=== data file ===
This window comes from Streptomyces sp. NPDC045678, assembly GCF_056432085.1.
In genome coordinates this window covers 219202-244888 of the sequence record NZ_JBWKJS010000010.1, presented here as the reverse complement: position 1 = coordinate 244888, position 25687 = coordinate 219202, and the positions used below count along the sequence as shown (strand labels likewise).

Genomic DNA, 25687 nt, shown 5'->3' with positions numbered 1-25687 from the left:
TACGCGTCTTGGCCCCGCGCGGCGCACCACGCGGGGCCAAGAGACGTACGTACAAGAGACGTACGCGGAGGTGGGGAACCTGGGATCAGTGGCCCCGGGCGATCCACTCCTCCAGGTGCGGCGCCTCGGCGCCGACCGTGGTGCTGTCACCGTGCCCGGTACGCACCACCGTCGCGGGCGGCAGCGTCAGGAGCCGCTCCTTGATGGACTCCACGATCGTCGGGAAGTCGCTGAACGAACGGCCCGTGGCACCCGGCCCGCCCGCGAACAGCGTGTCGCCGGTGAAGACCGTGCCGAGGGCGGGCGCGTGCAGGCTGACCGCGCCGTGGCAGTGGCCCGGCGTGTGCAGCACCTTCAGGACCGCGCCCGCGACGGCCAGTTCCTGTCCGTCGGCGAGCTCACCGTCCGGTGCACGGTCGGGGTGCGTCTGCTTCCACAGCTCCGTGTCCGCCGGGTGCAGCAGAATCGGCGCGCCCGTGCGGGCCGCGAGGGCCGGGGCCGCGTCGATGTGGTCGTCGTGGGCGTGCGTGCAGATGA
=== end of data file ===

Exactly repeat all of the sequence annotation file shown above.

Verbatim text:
This window comes from Streptomyces sp. NPDC045678, assembly GCF_056432085.1.
In genome coordinates this window covers 219202-244888 of the sequence record NZ_JBWKJS010000010.1, presented here as the reverse complement: position 1 = coordinate 244888, position 25687 = coordinate 219202, and the positions used below count along the sequence as shown (strand labels likewise).

Genomic DNA, 25687 nt, shown 5'->3' with positions numbered 1-25687 from the left:
TACGCGTCTTGGCCCCGCGCGGCGCACCACGCGGGGCCAAGAGACGTACGTACAAGAGACGTACGCGGAGGTGGGGAACCTGGGATCAGTGGCCCCGGGCGATCCACTCCTCCAGGTGCGGCGCCTCGGCGCCGACCGTGGTGCTGTCACCGTGCCCGGTACGCACCACCGTCGCGGGCGGCAGCGTCAGGAGCCGCTCCTTGATGGACTCCACGATCGTCGGGAAGTCGCTGAACGAACGGCCCGTGGCACCCGGCCCGCCCGCGAACAGCGTGTCGCCGGTGAAGACCGTGCCGAGGGCGGGCGCGTGCAGGCTGACCGCGCCGTGGCAGTGGCCCGGCGTGTGCAGCACCTTCAGGACCGCGCCCGCGACGGCCAGTTCCTGTCCGTCGGCGAGCTCACCGTCCGGTGCACGGTCGGGGTGCGTCTGCTTCCACAGCTCCGTGTCCGCCGGGTGCAGCAGAATCGGCGCGCCCGTGCGGGCCGCGAGGGCCGGGGCCGCGTCGATGTGGTCGTCGTGGGCGTGCGTGCAGATGA